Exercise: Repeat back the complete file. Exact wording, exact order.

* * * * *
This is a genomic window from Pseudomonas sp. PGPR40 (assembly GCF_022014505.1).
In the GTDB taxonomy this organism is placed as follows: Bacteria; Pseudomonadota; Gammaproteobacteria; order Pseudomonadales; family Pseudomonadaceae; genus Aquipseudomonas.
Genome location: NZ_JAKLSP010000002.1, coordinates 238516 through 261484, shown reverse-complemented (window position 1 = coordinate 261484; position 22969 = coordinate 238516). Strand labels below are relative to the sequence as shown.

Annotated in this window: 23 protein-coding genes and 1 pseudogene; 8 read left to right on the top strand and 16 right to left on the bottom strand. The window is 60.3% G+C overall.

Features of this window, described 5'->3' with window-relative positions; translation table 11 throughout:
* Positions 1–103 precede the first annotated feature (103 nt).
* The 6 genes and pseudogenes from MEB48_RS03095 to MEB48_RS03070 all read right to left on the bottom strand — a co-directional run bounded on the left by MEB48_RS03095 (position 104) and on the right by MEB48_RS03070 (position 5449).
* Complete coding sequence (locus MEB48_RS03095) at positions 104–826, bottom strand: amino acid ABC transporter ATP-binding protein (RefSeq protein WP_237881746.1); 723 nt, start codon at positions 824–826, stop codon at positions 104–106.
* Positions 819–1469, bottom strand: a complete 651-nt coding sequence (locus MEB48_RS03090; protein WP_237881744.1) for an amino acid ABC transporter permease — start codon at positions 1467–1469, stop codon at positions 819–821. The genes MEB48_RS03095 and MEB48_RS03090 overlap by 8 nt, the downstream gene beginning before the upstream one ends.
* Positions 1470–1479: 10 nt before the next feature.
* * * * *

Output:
This is a genomic window from Pseudomonas sp. PGPR40 (assembly GCF_022014505.1).
In the GTDB taxonomy this organism is placed as follows: Bacteria; Pseudomonadota; Gammaproteobacteria; order Pseudomonadales; family Pseudomonadaceae; genus Aquipseudomonas.
Genome location: NZ_JAKLSP010000002.1, coordinates 238516 through 261484, shown reverse-complemented (window position 1 = coordinate 261484; position 22969 = coordinate 238516). Strand labels below are relative to the sequence as shown.

Annotated in this window: 23 protein-coding genes and 1 pseudogene; 8 read left to right on the top strand and 16 right to left on the bottom strand. The window is 60.3% G+C overall.

Features of this window, described 5'->3' with window-relative positions; translation table 11 throughout:
* Positions 1–103 precede the first annotated feature (103 nt).
* The 6 genes and pseudogenes from MEB48_RS03095 to MEB48_RS03070 all read right to left on the bottom strand — a co-directional run bounded on the left by MEB48_RS03095 (position 104) and on the right by MEB48_RS03070 (position 5449).
* Complete coding sequence (locus MEB48_RS03095) at positions 104–826, bottom strand: amino acid ABC transporter ATP-binding protein (RefSeq protein WP_237881746.1); 723 nt, start codon at positions 824–826, stop codon at positions 104–106.
* Positions 819–1469, bottom strand: a complete 651-nt coding sequence (locus MEB48_RS03090; protein WP_237881744.1) for an amino acid ABC transporter permease — start codon at positions 1467–1469, stop codon at positions 819–821. The genes MEB48_RS03095 and MEB48_RS03090 overlap by 8 nt, the downstream gene beginning before the upstream one ends.
* Positions 1470–1479: 10 nt before the next feature.